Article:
The midterm elections could represent the peak for a U.S. stock market that has so far been resilient to political risks and trade fears.
That is according to analysts at Société Générale who see President Donald Trump’s economic plans pausing after the November midterm elections, when the Democrats are likely gain a majority in the House and Senate. Amid concerns of a debt buildup, an eventual economic slowdown and fears that short-dated Treasury yields will exceed those of their longer-day peers, the prospect of a stall-out in the Trump administration’s pro-growth agenda could refocus investors on myriad worries that have run in the backdrop thus far.
See: Will midterm elections sink the stock market? Here’s what history says
“The U.S. mid-term elections on 6 November might, in the end, prove to be the peak of this atypical U.S. market cycle, with fund managers starting to focus on the risk of a standstill for the U.S. government with no key reform agenda until the end of Trump’s mandate,” they said, in a recent note published on Thursday.
This year, corporate earnings have been buoyed by share buybacks and brisker economic growth. Stock repurchases are expected to hit $1 trillion in 2018, twice as much as in 2017. And even as a flare-up in trade tensions threatens to soften the economic outlook for Europe and Asia, analysts say the U.S.’s reputation as an economy resilient to the recent tit-for-tat escalation of tariffs has helped to trigger inflows into U.S. equities and bonds among investors.
That backdrop has helped the S&P 500 SPX, -0.02% climb more than 8% this year even as stocks outside the U.S. have struggled mightily amid a strengthening dollar, fostered by a steady pace of rate increases by the Federal Reserve. The iShares MSCI Emerging Markets exchange-trade fund EEM, +0.18% is down around 11% over the same period, with emerging economies buffeted by a stronger dollar as they service dollar-pegged debt in local currencies.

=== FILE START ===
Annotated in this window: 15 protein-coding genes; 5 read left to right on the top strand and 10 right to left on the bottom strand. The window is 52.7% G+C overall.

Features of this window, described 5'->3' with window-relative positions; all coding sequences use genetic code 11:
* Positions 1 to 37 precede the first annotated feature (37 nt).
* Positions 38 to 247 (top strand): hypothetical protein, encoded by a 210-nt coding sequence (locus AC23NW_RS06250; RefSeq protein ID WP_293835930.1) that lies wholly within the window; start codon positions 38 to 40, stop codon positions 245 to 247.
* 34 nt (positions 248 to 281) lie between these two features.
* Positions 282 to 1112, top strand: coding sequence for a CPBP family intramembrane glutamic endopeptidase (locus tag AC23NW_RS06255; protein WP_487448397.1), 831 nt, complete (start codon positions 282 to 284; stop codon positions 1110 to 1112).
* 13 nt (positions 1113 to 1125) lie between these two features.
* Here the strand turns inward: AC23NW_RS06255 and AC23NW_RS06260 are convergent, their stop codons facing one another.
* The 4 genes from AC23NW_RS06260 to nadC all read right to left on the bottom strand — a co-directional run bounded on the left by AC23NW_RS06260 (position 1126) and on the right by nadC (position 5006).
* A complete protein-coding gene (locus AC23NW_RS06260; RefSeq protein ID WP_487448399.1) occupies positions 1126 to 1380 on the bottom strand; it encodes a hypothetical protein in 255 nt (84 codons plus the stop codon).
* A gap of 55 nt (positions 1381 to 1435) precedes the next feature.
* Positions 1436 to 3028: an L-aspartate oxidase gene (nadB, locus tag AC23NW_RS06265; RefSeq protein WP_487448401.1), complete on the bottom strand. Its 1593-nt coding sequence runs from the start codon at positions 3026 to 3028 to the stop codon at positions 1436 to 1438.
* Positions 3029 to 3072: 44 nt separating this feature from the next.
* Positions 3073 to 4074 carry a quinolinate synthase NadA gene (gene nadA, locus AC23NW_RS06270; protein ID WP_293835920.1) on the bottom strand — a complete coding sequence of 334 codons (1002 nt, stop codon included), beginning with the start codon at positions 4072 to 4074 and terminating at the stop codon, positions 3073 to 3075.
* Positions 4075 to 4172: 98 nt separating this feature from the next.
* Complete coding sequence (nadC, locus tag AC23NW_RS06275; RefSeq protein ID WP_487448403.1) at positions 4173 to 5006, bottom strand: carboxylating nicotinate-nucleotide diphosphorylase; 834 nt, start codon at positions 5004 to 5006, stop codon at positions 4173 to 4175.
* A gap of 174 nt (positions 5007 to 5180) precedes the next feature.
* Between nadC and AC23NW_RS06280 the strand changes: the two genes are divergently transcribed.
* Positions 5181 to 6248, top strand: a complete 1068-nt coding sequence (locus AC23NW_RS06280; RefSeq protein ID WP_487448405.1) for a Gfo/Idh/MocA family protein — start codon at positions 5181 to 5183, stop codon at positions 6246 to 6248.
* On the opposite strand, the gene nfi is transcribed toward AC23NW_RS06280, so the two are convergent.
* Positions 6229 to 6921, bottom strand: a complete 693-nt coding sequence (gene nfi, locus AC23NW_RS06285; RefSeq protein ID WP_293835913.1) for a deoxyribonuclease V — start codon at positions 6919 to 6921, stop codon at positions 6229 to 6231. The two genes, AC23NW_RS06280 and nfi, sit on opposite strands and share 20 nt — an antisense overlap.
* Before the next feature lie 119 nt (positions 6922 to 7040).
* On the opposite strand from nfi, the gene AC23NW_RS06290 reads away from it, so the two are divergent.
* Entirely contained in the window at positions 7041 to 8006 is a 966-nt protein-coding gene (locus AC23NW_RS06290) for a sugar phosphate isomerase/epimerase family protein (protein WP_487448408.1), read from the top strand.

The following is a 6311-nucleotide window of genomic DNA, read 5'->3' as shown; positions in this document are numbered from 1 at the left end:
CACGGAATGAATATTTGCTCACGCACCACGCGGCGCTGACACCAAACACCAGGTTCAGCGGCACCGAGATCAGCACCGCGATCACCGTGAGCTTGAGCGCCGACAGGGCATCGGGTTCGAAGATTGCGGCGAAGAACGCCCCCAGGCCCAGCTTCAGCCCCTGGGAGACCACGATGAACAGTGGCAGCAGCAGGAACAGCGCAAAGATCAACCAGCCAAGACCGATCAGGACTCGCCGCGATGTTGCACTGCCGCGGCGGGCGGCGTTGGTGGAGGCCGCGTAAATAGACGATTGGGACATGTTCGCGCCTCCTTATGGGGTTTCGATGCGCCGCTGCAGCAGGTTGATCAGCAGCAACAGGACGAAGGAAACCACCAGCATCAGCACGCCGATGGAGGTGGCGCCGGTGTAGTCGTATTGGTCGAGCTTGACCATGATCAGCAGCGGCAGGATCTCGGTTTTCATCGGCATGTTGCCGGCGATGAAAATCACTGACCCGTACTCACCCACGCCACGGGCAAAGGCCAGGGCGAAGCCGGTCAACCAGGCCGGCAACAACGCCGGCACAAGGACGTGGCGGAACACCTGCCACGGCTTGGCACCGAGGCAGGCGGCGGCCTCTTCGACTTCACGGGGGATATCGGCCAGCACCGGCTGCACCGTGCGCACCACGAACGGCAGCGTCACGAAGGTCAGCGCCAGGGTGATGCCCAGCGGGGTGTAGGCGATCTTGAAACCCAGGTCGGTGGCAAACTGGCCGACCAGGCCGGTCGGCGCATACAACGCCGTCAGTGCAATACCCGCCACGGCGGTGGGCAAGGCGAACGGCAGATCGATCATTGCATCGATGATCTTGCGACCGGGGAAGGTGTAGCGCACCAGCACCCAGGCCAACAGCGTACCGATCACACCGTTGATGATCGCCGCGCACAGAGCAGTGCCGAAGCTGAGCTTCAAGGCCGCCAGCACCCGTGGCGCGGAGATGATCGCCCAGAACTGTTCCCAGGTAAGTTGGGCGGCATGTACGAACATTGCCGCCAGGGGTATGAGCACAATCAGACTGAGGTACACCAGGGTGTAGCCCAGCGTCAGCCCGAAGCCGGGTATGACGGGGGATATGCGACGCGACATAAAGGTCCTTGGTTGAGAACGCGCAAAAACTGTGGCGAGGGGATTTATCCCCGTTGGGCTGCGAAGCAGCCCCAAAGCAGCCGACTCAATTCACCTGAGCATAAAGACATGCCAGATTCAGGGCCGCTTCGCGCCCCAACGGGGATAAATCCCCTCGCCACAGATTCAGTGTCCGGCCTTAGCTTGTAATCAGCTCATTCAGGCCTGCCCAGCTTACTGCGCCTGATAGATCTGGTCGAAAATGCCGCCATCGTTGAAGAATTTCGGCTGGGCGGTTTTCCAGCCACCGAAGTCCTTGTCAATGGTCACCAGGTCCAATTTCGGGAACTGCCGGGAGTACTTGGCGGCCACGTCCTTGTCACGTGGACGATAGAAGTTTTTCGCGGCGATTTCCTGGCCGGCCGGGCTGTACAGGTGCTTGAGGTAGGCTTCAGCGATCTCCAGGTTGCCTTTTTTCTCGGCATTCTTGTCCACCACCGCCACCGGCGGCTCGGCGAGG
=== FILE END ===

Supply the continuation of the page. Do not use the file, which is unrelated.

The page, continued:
Still, that divergent growth trajectory for the U.S. and the rest of the world may not continue. Once the tax cuts that fueled the U.S. stock market’s record-setting gains “starts to fade, in spring 2019 according to our economists, and the Fed continues to gradually raise rates, the U.S. economy should start to slow,” the investment bank’s analysts said.
SocGen is forecasting U.S. growth to decline to 1.6% in 2019, from 2.8% this year, 1 percentage point below the average analysts’ estimate. The analysts attribute that projection to a belief that fiscal stimulus announced earlier this year was front-loaded toward 2018 and will likely result in economic expansion petering as stimulative effects wane.
Laws to boost government spending and halt the slide in growth could become difficult to enact in a Congress where control is presently split between the Democrats and Republicans. Such a shift would also elevate the risk of government shutdowns and impeachment proceedings against President Donald Trump, “starting a period of increased uncertainties on economic policy,” the SocGen analysts said.
Read: Investors may be underestimating the risk stocks face from the midterm elections
The U.S.’s dimming growth prospects would thus highlight the cracks in the stock market’s run-up, including the buildup of leverage throughout the economy as it enters the late stages of its multiyear expansion, and the lack of market breadth in the S&P 500’s SPX, -0.02% climb in 2018. Most of the gains produced by the broad-market index came from technology-related, health-care and consumer-discretionary stocks.
Though, debt levels in the economy remain well-contained, they could start to constrain business activity once monetary tightening enters a more restricting phase. Accounting for cash assets, corporate debt to gross domestic product stood at 32.3% at March 2018, below its 2009 peak of around 35%, Moody’s data show.
The Fed benchmark fed-funds rate remains a few hikes below the central bank’s estimate of the neutral level, the interest rate at which tighter monetary policy begins to weigh on growth. But those effects will intensify with the central bank expected to raise once every quarter to normalize policy from crisis-era levels.
On top of that, bond yields that closely follow the central bank’s interest rates will begin to weigh on the equity risk premium, or the earnings yield of the market minus the yield of the 10-year U.S. Treasury note. The 10-year Treasury yield TMUBMUSD10Y, +0.56% stands at 2.988%.
As rising bond yields compress the so-called risk premium, equity valuations will look more comparatively stretched than they currently stand. The cyclically-adjusted price to equities ratio, or CAPE, one way to measure stock valuations, for the S&P 500 is around 32. That is near the highest level since 1929, but below peaks reached during the dot-com bubble.
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